Re: Do we need a common visual metaphor?

Adam T. McClure (
Fri, 10 Jun 1994 17:57:37 -0600

>>Michael Snoswell writes:
>>> ... The VRML could contain hints as to how the
>>> client should present the link to the user (as a stair, path,
>>> highlighted text etc). This way all users would see the same physical
>>> scene, but if different users see different types of connections
>>> between scenes, does that really matter?
>Chris Holt writes:
>>Does it matter if they see different physical scenes, as long as
>>the connections have the same structure?

Brian Slesinsky responded:
>Although customization should, of course, be allowed, and the contents
>internally represented using a sufficiently general abstraction, I think it
>is quite important that (by default) we see the same representation.
>For the visual metaphor to be useful, the users need to be able to give
>each other directions like "...then go down the stairs and take the second
>door on your right, and you'll be in a library. On the second shelf on the
>left, there will be a book called *The Necronomicon*. On page 356 in the
>third column you will find..."
>If we're each in our own, customized virtual reality, we will be reduced to
>communicating with technical terms like "vrml addresses." This would make
>any books written about vrml worlds rather dry and technical, and require
>the user to think on two levels (in addition to what he/she's actually
>trying to do).
>Think about how hard it would be to explain to a novice how to use a
>Macintosh if the Trash Can could look like anything from a fire-eating
>dragon to a whirlpool to a third-level menu item labelled "Delete." It
>would effectively make the visual metaphor a pretty, but confusing, layer
>that one eventually learns to ignore, much like the "Desktop" applications
>intended to cover the Unix file system.
>| Brian Slesinsky | | (work) |

I can't help but recall Gibson's Cyberspace in this discussion. The main
thoroughfares and byways of the Matrix were commonly defined in simple
geometric forms to speed the processing of information, with everything
from corporations to data terminals represented with another shape that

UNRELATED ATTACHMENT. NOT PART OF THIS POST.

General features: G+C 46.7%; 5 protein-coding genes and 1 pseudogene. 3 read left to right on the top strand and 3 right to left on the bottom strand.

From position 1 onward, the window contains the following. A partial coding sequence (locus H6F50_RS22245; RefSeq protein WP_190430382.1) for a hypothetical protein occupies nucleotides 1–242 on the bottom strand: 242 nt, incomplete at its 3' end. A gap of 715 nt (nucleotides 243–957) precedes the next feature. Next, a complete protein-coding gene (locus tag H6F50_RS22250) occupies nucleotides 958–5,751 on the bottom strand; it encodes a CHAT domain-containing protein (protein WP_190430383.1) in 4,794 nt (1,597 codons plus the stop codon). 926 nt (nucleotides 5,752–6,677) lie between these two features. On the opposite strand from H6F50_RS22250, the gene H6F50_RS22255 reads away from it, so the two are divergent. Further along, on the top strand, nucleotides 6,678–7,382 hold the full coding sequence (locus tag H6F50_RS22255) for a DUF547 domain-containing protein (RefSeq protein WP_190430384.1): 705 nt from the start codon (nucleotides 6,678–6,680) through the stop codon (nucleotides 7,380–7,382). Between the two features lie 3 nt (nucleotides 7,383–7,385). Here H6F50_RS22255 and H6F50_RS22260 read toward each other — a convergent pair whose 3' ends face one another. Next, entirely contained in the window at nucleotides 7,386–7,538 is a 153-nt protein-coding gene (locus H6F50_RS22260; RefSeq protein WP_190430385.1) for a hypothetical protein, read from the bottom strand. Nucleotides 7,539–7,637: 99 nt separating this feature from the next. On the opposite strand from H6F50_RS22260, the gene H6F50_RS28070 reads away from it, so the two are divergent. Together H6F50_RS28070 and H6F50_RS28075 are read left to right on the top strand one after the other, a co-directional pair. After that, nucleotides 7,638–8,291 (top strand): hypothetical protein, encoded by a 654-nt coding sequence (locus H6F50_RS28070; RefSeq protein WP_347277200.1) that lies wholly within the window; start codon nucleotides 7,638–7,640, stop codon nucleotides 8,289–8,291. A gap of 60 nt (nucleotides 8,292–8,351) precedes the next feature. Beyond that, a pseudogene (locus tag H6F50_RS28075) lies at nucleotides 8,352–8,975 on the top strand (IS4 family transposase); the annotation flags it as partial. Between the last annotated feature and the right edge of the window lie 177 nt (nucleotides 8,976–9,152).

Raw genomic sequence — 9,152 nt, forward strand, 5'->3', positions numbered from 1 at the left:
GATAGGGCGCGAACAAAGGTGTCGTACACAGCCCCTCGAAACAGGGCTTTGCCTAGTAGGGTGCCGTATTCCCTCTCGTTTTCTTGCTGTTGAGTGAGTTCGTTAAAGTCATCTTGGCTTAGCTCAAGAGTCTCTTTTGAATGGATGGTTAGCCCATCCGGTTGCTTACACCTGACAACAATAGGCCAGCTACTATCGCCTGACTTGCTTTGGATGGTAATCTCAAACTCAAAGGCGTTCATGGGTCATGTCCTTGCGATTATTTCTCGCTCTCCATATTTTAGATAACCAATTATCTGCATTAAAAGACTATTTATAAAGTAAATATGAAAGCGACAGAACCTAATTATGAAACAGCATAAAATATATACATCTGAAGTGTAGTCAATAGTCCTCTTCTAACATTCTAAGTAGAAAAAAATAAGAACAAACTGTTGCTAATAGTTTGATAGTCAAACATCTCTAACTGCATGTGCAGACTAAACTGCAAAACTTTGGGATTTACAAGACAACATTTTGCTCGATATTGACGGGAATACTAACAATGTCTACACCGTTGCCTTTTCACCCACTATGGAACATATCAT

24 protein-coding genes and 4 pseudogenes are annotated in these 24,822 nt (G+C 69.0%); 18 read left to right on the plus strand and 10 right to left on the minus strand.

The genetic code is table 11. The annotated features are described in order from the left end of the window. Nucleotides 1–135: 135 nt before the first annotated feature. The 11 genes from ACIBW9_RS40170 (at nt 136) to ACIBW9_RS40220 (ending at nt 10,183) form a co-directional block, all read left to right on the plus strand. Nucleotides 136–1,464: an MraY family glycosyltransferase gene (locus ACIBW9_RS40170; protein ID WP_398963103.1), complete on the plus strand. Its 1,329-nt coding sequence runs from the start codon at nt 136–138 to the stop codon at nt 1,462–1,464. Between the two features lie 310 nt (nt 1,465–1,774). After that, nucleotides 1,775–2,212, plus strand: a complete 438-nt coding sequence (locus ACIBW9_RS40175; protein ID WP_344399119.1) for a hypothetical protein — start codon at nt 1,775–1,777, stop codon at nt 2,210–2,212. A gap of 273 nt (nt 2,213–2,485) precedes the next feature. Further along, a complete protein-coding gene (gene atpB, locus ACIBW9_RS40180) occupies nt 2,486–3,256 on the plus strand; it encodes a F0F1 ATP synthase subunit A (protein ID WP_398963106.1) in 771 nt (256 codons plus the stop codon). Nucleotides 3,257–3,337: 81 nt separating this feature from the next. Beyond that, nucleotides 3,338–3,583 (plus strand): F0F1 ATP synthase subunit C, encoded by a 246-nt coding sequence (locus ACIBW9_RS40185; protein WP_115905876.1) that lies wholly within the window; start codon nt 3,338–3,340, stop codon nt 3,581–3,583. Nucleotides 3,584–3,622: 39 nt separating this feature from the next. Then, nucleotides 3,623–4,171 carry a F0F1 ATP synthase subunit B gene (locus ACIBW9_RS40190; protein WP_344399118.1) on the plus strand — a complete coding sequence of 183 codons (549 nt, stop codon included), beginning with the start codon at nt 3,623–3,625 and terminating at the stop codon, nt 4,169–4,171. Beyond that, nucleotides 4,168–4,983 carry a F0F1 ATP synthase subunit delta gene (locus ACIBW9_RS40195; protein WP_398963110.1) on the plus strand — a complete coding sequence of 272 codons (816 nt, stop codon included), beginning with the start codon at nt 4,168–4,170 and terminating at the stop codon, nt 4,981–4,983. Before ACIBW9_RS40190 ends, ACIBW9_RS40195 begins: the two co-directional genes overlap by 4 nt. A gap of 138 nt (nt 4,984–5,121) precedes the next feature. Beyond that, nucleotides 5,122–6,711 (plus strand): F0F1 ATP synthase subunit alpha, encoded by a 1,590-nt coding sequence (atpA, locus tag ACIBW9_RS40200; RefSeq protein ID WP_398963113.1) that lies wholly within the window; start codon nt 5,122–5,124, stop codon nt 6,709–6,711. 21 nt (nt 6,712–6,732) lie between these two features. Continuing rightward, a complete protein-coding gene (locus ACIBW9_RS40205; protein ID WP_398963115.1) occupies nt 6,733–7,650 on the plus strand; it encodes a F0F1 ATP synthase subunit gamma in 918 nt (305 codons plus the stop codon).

roughly conformed to its purpose. I propose a similar arrangement here.
VRML links should be a standard protocol that all servers could recognize
on a technical level. The actual networks and public spaces would be
composed of simple geometries, while one's personal environment could be
completely customizable, with the caveat that it must utilize the
underlying VRML technical specifications. Thus, the points between places;
the actual server-space in which one may navigate between options, is
defined, yet the actual location is completely dependent upon the whim of
its designer/s while maintaining system-wide compatibility.

I only question whether my conception of navigation spaces is completely
off-base or absolutely necessary. Otherwise, it would seem that if the
only route to an interesting site is through someone else's living room,
the occupants might be disturbed by people constantly traipsing through
their "house".

As an additional note, I would like to back-up what (Michael Maier?) was
saying about 5-D navigation space. Perhaps the greatest possibility of
VRML-spaces is the ability to exceed the 3rd dimension. I'm still trying
to wrap my mind around that one. :)

When philosophy has grown beyond science, * --Adam T. McClure
it is time to create a new science. *
* Colorado Center for
"Any sufficiently advanced technology is * Astrodynamics Research
indistinguishable from magic." (Arthur C. Clarke.) *